What I have learned about kindness over the past 20 days is that the common element across all aspects of kindness includes patience - patience to be with a friend, to give someone your time, to hold a door open for a stranger, to check on someone, to share what you have with others, to stop and smile. All of it reflect a sense of patience. I think this also comes from a sense of abundance. When we feel complete, when we are confident, when we believe in ourselves, when we are enough, we have space to give more to others.
An area of my life where I see and experience a lack of kindness too often is on the road. I am not always patient after sitting in two hours of rush hour traffic. I am not always patient when I am in the car and feeling hungry, late, or need to use the restroom.
Just a few days ago I was driving somewhere and there was tons of traffic. It didn’t need to be that way but some people were driving slow across all lanes and blocking the flow of traffic. I changed lanes several times trying to move past the traffic. After about 25 minutes when it seemed like I had made a bit of progress I found myself right behind a trailer that was pulling a car and had stayed in the right lane the entire time. In that moment I laughed and thought to myself, “Okay, Monica. Chill out.” I wasn’t even in a hurry. I had plenty of time. I just don’t like traffic. I was thinking about all of the other things I could be doing rather than sitting in my car. I took a few deep breaths and got present and found something to enjoy about being in my car in that moment. Everything was okay. About 10 minutes later someone aggressively trying to pass others swerved around me, honked, and waved his arms. I thought how glad I was to not be feeling that way.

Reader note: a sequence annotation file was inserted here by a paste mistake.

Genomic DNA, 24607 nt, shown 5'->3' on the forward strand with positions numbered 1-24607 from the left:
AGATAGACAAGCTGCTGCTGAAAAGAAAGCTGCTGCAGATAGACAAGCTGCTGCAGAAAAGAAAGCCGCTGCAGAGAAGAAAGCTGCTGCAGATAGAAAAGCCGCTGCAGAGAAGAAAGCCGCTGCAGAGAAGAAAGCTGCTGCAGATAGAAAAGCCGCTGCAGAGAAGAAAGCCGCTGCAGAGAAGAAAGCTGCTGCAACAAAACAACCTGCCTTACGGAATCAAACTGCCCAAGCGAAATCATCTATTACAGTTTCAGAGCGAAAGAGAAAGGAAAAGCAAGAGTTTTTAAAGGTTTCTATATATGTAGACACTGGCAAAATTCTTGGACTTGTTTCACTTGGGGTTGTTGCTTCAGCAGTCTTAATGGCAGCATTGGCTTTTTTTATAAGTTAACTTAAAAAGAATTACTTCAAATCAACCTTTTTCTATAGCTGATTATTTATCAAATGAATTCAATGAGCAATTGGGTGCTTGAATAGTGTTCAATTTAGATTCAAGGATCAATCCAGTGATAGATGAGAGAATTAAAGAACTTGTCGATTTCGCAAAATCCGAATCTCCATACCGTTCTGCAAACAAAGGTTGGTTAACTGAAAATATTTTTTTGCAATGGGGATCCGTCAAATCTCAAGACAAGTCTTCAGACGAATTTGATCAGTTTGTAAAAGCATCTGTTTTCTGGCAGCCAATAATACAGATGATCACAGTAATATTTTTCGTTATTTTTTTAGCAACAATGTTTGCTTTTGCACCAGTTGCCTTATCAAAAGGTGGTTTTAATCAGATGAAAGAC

I see so many accidents every day and I know how stressful it can be driving on the road. Let’s remember that we are not alone or invisible. Others see us. Others suffer the consequences of our actions. We share the road with other people driving cars and motorcycles. They could be our friends and neighbors. We also share the road with pedestrians and bicyclists. Hurting someone else in the name of impatience is never okay. That is someone’s mother, father, child, partner, friend, etc.
I have a great philosophy for driving that I would like to share. When you are in a hurry and you need to pass, do it. When you are not, let others pass you. Be aware of others. You are not alone on the road. Stay alert. Be thankful for what you have. Be patient. What can you find in this moment that will bring you joy?
The United Nations Sustainable Development Goals includes Target 3.6 which ”aims by 2020, to halve the number of global deaths and injuries from road traffic accidents.”
Patience on the road is not only kindness to others but it is also kindness to yourself. When I share my gratitude for the present moment, when I am grateful that I am driving and not in a car accident, when I relax and appreciate a podcast or a favorite song, I arrive at my destination in a great mood and then am able to share that mood with others around me.
In service to yourself and others, let’s share kindness on the road. Be understanding that not everyone knows where they are going. Be courteous to allow others to merge. Pull over to let others pass you when you can. Be mindful of pedestrians, bicyclists, motorcycles, and others. Be loving and kind to yourself. It’s alright. You’ll get there.